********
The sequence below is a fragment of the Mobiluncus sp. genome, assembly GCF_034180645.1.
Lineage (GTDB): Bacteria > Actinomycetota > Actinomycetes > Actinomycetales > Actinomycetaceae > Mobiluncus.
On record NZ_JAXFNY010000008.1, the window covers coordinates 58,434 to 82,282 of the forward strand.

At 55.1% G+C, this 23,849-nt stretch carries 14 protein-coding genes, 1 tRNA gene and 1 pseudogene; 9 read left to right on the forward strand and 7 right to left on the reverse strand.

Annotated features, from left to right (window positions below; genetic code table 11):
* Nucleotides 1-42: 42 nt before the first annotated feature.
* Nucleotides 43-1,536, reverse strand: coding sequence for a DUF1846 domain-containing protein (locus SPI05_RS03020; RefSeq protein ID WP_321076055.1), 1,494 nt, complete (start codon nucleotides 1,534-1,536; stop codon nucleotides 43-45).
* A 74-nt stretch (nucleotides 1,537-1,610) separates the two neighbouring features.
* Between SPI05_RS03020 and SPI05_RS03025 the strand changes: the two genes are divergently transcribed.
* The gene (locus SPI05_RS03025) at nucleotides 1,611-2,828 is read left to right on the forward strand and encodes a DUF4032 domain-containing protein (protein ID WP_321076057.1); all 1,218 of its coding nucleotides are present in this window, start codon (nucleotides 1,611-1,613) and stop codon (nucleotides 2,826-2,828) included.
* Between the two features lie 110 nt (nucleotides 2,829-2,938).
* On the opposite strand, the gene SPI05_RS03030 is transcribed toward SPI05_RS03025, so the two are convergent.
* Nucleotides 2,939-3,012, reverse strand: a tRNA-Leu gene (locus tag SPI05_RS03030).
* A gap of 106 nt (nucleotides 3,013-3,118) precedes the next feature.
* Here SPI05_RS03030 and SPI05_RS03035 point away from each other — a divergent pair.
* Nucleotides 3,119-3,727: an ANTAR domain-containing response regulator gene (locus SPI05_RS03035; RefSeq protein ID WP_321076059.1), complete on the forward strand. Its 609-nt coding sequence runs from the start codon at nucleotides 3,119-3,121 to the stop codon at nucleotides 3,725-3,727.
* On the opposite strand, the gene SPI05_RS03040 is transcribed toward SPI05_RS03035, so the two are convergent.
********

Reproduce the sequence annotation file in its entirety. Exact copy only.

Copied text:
The sequence below is a fragment of the Mobiluncus sp. genome, assembly GCF_034180645.1.
Lineage (GTDB): Bacteria > Actinomycetota > Actinomycetes > Actinomycetales > Actinomycetaceae > Mobiluncus.
On record NZ_JAXFNY010000008.1, the window covers coordinates 58,434 to 82,282 of the forward strand.

At 55.1% G+C, this 23,849-nt stretch carries 14 protein-coding genes, 1 tRNA gene and 1 pseudogene; 9 read left to right on the forward strand and 7 right to left on the reverse strand.

Annotated features, from left to right (window positions below; genetic code table 11):
* Nucleotides 1-42: 42 nt before the first annotated feature.
* Nucleotides 43-1,536, reverse strand: coding sequence for a DUF1846 domain-containing protein (locus SPI05_RS03020; RefSeq protein ID WP_321076055.1), 1,494 nt, complete (start codon nucleotides 1,534-1,536; stop codon nucleotides 43-45).
* A 74-nt stretch (nucleotides 1,537-1,610) separates the two neighbouring features.
* Between SPI05_RS03020 and SPI05_RS03025 the strand changes: the two genes are divergently transcribed.
* The gene (locus SPI05_RS03025) at nucleotides 1,611-2,828 is read left to right on the forward strand and encodes a DUF4032 domain-containing protein (protein ID WP_321076057.1); all 1,218 of its coding nucleotides are present in this window, start codon (nucleotides 1,611-1,613) and stop codon (nucleotides 2,826-2,828) included.
* Between the two features lie 110 nt (nucleotides 2,829-2,938).
* On the opposite strand, the gene SPI05_RS03030 is transcribed toward SPI05_RS03025, so the two are convergent.
* Nucleotides 2,939-3,012, reverse strand: a tRNA-Leu gene (locus tag SPI05_RS03030).
* A gap of 106 nt (nucleotides 3,013-3,118) precedes the next feature.
* Here SPI05_RS03030 and SPI05_RS03035 point away from each other — a divergent pair.
* Nucleotides 3,119-3,727: an ANTAR domain-containing response regulator gene (locus SPI05_RS03035; RefSeq protein ID WP_321076059.1), complete on the forward strand. Its 609-nt coding sequence runs from the start codon at nucleotides 3,119-3,121 to the stop codon at nucleotides 3,725-3,727.
* On the opposite strand, the gene SPI05_RS03040 is transcribed toward SPI05_RS03035, so the two are convergent.